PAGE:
Transfer pricing

The basis of this is transfer-pricing, which he misleadingly states is a method by which companies move costs into high tax areas and profits into low tax areas. The reason I call this misleading is that in a short space, the author has misdirected in several different ways, which is quite an impressive feat. The first is in financial literacy. He treats costs and profits as though they are unrelated. It is like saying I’ll move my apples to Germany and my oranges to Switzerland. If you move costs to a higher tax jurisdiction then you do not then move your profits. Your profits are your total income minus your costs; yet Shaxson seems to be unaware of this most simple of equations. The other is to pretend that transfer-pricing is a tax dodge mechanism, when it is the precise opposite. Transfer pricing is the mechanism by which to avoid the unfair transfer of costs for tax minimalisation purposes. These agreements have to be presented to the auditors (who will usually bring a tax specialist onto the team for this purpose) and the agreements are subject to inspection by HMRC, who can prosecute if they think a given company is trying to avoid paying taxes by such methods.

LLPs

The last point which I think needs addressing is that of limited liability partnerships (LLPs). LLPs are portrayed by Shaxson as a tax-dodge vehicle which the big 4 accounting firms (PWC, Deloitte, KPMG and Ernst & Young) pressured the UK government into adopting. What he fails to mention is that the reason they were set up was to recognise the growing corporate nature of professional service firms such accountancy firms and law firms, which had historically been for the most part plain old partnerships. These would be governed by partnership agreements, but the English Law (I cannot speak for Scottish law or that of any other jurisdiction, as I have never studied, nor taken any exams in it) that governs partnerships was not designed for firms that had grown to the size of large corporates, where company law was more apt for this. So the LLPs were set up as a half-way house whereby large swathes of the Companies Act were adopted by the LLPs, whilst allowing them to retain their partnership structure, thus not destroying the heritage and ethos that allowed them to flourish; along with the many mergers that happened along the way to give the weird and wonderful compound names and acronyms that govern the largest firms in the marketplace.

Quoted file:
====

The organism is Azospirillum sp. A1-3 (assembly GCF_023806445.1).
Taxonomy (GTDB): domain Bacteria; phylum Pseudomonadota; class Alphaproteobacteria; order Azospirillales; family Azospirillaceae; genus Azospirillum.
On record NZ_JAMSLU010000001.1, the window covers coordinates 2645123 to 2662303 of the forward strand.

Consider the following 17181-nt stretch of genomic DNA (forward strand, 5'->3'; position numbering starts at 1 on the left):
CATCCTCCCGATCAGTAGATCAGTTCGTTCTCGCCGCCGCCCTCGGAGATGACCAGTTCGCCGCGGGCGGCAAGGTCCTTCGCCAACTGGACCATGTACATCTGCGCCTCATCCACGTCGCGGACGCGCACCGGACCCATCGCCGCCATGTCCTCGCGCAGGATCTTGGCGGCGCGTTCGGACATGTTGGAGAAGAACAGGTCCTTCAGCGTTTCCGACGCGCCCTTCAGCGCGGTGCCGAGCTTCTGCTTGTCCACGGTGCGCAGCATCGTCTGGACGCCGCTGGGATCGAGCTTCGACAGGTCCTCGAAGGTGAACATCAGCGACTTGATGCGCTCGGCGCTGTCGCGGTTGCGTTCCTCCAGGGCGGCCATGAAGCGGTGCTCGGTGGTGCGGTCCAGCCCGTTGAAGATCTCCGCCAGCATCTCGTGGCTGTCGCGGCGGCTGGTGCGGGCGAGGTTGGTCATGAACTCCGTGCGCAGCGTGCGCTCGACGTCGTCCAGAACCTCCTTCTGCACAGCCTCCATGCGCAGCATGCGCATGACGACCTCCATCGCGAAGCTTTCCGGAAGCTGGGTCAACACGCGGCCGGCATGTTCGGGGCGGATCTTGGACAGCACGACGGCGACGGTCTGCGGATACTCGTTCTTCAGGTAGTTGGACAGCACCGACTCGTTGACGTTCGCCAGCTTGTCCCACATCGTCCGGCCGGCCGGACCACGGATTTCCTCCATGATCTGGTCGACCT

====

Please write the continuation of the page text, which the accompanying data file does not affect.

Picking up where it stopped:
Conclusion

OK, so that was an extremely length aside. But if you’d read this far (or seen the word ‘conclusion’ and skipped straight to it – tut tut to you for your laziness), then you show the level of patience needed to get through Shaxson’s book. As demonstrated above, it is not factually correct in all places, which does undermine slightly the credibility of the rest of the book. That said, I do not think it is entirely erroneous and would recommend it as an introduction to the history of tax havens and how they operate. There are some incredibly powerful testimonies included; most notably for me were those of William Taylor’s battle with the Corporation of London, the secrecy laws that are in place in the Cayman Islands and the subculture that pervades Jersey.

Read it with due scepticism, and learn what you may never have realised was going on right outside (or even inside) your office.